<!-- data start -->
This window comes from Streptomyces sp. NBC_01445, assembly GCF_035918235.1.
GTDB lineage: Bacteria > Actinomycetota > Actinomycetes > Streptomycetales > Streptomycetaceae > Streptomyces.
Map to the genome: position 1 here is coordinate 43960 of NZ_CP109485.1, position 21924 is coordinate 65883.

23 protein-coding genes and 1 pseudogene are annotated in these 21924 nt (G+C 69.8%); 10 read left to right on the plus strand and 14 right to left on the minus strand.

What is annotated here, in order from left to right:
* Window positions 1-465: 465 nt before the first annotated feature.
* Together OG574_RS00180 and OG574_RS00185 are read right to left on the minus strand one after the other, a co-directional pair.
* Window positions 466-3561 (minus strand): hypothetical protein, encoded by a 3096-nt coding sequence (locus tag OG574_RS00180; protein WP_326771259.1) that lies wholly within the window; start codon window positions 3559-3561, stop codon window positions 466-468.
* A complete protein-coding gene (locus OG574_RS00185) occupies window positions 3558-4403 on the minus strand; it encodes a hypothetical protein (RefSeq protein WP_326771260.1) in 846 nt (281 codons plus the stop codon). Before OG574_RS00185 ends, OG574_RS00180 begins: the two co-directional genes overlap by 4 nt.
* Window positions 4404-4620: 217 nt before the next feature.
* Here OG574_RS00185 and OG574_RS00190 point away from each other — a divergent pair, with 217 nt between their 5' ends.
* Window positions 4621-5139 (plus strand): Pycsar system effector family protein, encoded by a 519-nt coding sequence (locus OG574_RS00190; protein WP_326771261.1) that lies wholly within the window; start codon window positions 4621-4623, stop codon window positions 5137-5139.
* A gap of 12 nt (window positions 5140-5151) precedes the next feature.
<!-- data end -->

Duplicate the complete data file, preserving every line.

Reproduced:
This window comes from Streptomyces sp. NBC_01445, assembly GCF_035918235.1.
GTDB lineage: Bacteria > Actinomycetota > Actinomycetes > Streptomycetales > Streptomycetaceae > Streptomyces.
Map to the genome: position 1 here is coordinate 43960 of NZ_CP109485.1, position 21924 is coordinate 65883.

23 protein-coding genes and 1 pseudogene are annotated in these 21924 nt (G+C 69.8%); 10 read left to right on the plus strand and 14 right to left on the minus strand.

What is annotated here, in order from left to right:
* Window positions 1-465: 465 nt before the first annotated feature.
* Together OG574_RS00180 and OG574_RS00185 are read right to left on the minus strand one after the other, a co-directional pair.
* Window positions 466-3561 (minus strand): hypothetical protein, encoded by a 3096-nt coding sequence (locus tag OG574_RS00180; protein WP_326771259.1) that lies wholly within the window; start codon window positions 3559-3561, stop codon window positions 466-468.
* A complete protein-coding gene (locus OG574_RS00185) occupies window positions 3558-4403 on the minus strand; it encodes a hypothetical protein (RefSeq protein WP_326771260.1) in 846 nt (281 codons plus the stop codon). Before OG574_RS00185 ends, OG574_RS00180 begins: the two co-directional genes overlap by 4 nt.
* Window positions 4404-4620: 217 nt before the next feature.
* Here OG574_RS00185 and OG574_RS00190 point away from each other — a divergent pair, with 217 nt between their 5' ends.
* Window positions 4621-5139 (plus strand): Pycsar system effector family protein, encoded by a 519-nt coding sequence (locus OG574_RS00190; protein WP_326771261.1) that lies wholly within the window; start codon window positions 4621-4623, stop codon window positions 5137-5139.
* A gap of 12 nt (window positions 5140-5151) precedes the next feature.